Testimony of the spade #100

This is my 100th post on Testimony of Spade and as it is a special occation this post does not concern archaeology, or at least not prehistoric archaeology. Last weekend I visited a museum that has bit more modern touch: the Swedish Air Force Museum in Linköping.

the Swedish Air Force Museum

Though my interest normally lies elsewhere I have to say it is a nice museum. We began our visit with the Jas 39 Gripen flight simulator which was a lot of fun. During the simulation I low sniffed over the island Visingsö at approximately 100 ft. The maps are made out of satellite pictures which allow a rather good resolution. It was a fun experience and we got a lot of interesting information by the guide.

The museum is constructed on an old Swedish army flight base F3 (1926-1974) with, obviously, a lot of army aeroplanes; this is not my favourite part of the exhibit. Most interesting are the displays that tell stories, for example:

The display of DC 3 that was shot down in 1952 by Soviet fighters over international water is built around the finding of the aeroplane in 2004/2005. Here one can read about how the plane was found and lifted from the bottom of the Baltic Sea and perhaps most interesting about the preservation of the finds. Some of the objects can be seen in the display.

DC 3

There are other finds made on bottom of the Baltic Ocean, the engine of a Lancaster Mark 1 was found in 1996. An engine on display doesn’t do much for me but when there is an interesting story is connected to it then it transforms into something interesting. This story could become even more interesting, with more information on the plane and about research regarding the people that rode in the plane.

Lancaster mark 1

And lastly a larger display with several planes that are undergoing restoration at the museum. This gives the visitor the opportunity that to see cross sections of several planes. Among them a Saab 18 B that was involved in an accident just outside of Härnösand in 1946 where the plane sunk, in 1979 it was salvaged from the bottom of the sea.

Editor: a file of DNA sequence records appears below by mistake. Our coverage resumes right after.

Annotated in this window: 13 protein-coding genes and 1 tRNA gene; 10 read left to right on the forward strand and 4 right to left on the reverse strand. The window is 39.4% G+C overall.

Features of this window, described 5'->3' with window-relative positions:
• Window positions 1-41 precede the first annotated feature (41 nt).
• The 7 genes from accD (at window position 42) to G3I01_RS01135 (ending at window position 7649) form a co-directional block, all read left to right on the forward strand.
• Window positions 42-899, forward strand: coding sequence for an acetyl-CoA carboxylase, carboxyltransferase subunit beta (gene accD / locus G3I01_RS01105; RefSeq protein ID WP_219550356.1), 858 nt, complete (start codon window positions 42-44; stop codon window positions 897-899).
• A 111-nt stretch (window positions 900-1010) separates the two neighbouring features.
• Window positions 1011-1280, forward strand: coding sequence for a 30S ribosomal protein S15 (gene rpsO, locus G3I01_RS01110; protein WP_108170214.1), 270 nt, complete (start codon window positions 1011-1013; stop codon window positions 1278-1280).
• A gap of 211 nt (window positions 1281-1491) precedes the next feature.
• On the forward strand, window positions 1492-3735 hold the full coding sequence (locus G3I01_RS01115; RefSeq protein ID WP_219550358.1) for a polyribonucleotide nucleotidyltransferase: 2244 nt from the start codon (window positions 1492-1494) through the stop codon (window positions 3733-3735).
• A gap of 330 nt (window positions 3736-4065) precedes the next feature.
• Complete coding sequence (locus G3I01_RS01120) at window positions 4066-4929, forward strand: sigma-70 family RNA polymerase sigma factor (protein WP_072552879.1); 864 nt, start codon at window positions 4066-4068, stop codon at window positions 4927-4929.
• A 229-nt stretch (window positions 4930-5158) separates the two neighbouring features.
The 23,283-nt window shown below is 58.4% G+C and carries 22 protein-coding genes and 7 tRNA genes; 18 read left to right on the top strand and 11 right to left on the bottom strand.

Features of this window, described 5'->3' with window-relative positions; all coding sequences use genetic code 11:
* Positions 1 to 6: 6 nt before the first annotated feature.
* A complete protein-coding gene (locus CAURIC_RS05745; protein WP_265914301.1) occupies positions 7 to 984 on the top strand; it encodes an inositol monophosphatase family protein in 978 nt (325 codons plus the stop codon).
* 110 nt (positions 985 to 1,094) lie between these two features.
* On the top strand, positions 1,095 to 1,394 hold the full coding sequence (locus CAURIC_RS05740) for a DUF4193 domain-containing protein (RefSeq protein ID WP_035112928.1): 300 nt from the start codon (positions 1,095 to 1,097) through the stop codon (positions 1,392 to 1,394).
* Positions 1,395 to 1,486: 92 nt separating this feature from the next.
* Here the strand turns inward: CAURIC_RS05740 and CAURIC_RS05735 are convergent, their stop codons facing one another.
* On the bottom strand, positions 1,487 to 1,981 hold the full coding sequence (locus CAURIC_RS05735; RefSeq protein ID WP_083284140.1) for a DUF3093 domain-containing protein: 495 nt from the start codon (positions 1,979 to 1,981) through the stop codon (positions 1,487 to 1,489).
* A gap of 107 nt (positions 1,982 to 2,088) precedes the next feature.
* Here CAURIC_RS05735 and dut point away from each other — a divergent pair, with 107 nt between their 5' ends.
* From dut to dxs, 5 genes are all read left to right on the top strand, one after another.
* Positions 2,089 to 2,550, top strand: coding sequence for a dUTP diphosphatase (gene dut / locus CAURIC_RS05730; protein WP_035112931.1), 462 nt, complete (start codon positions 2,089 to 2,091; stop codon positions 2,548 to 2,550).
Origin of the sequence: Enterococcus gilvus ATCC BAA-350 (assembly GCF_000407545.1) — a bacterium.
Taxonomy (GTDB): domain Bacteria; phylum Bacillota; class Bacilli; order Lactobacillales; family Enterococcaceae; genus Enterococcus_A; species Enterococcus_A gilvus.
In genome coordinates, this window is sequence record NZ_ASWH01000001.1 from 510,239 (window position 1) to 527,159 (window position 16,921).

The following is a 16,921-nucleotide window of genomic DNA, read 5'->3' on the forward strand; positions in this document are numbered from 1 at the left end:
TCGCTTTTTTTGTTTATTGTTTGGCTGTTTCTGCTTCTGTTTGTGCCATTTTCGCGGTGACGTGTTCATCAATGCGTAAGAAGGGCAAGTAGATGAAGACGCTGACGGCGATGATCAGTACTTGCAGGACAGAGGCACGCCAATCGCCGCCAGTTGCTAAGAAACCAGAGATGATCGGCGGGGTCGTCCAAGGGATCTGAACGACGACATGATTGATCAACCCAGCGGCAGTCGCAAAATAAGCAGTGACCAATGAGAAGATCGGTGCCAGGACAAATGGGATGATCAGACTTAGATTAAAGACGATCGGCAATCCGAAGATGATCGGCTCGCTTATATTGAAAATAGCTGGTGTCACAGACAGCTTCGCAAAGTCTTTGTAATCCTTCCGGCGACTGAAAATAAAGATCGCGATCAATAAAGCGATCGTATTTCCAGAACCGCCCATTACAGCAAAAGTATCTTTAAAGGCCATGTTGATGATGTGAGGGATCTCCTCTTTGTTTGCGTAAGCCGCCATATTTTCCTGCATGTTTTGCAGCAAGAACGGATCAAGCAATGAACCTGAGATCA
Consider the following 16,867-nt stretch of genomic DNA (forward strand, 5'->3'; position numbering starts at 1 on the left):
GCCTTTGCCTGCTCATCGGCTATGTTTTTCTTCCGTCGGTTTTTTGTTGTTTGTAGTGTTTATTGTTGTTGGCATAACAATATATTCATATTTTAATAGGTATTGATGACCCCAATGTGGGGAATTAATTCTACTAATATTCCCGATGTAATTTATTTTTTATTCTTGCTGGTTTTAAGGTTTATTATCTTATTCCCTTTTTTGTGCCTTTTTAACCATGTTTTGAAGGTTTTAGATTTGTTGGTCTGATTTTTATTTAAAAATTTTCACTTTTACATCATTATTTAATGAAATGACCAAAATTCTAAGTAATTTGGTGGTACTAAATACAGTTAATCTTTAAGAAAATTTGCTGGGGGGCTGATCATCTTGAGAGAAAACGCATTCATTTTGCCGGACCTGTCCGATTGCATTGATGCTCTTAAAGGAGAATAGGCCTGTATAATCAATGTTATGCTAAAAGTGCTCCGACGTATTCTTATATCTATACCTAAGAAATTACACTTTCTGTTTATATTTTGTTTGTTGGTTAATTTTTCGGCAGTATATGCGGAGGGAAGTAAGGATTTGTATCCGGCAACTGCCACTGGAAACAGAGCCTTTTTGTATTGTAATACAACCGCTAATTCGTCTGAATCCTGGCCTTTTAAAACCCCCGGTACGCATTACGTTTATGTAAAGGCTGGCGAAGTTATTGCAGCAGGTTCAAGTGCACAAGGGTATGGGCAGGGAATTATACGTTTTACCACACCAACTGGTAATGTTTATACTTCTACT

Saab 18 B

This part as well as others would gain a lot with a greater access to the planes, with this I mean that in some cases you would like to see more. For me the most interesting part is to see the cockpits, because that’s where it all happened. With a few exceptions this is not possible. An easy solution would be stairs that makes it possible to see into the planes.

Draken SAAB J35

Over all I ,like this museum and I recommend it to anyone with the slightest interest in aeroplanes as well as history, as this museum covers a small part of our history.

Before I end this post I would like to show you an aeroplane that I have a special bond to; the Tiger moth (SK 11). It was used as a training plane by the Swedish Air force in the 30’s and 40’s.

Tiger moth SK 11

Some years ago on a vacation in USA I got the chance to ride in one of these machines and I have to say it is an amazing feeling to sit in an open airplane while flying. That is something I will never forget.

Magnus Reuterdahl


About Magnus Reuterdahl

I am an archaeologist/Osteologist from Sweden. My main intrest lays in north Euorpean archaeology in, preferbly the prehistory of the late iron age and the neolithic periods. I've also got a strong intrest for Chinese archaeology, especially the neolithc Yangshao culture. I also write about cultural heritage and cultural history. Mitt namn är Magnus Reuterdahl, jag är arkeolog och osteolog och arbetar företrädesvis i Sverige även om jag gjort ett par vändor till Kina. På den här bloggen skriver jag om mitt yrke, om fornlämningar, kulturarv och kulturhistoria m m. View all posts by Magnus Reuterdahl

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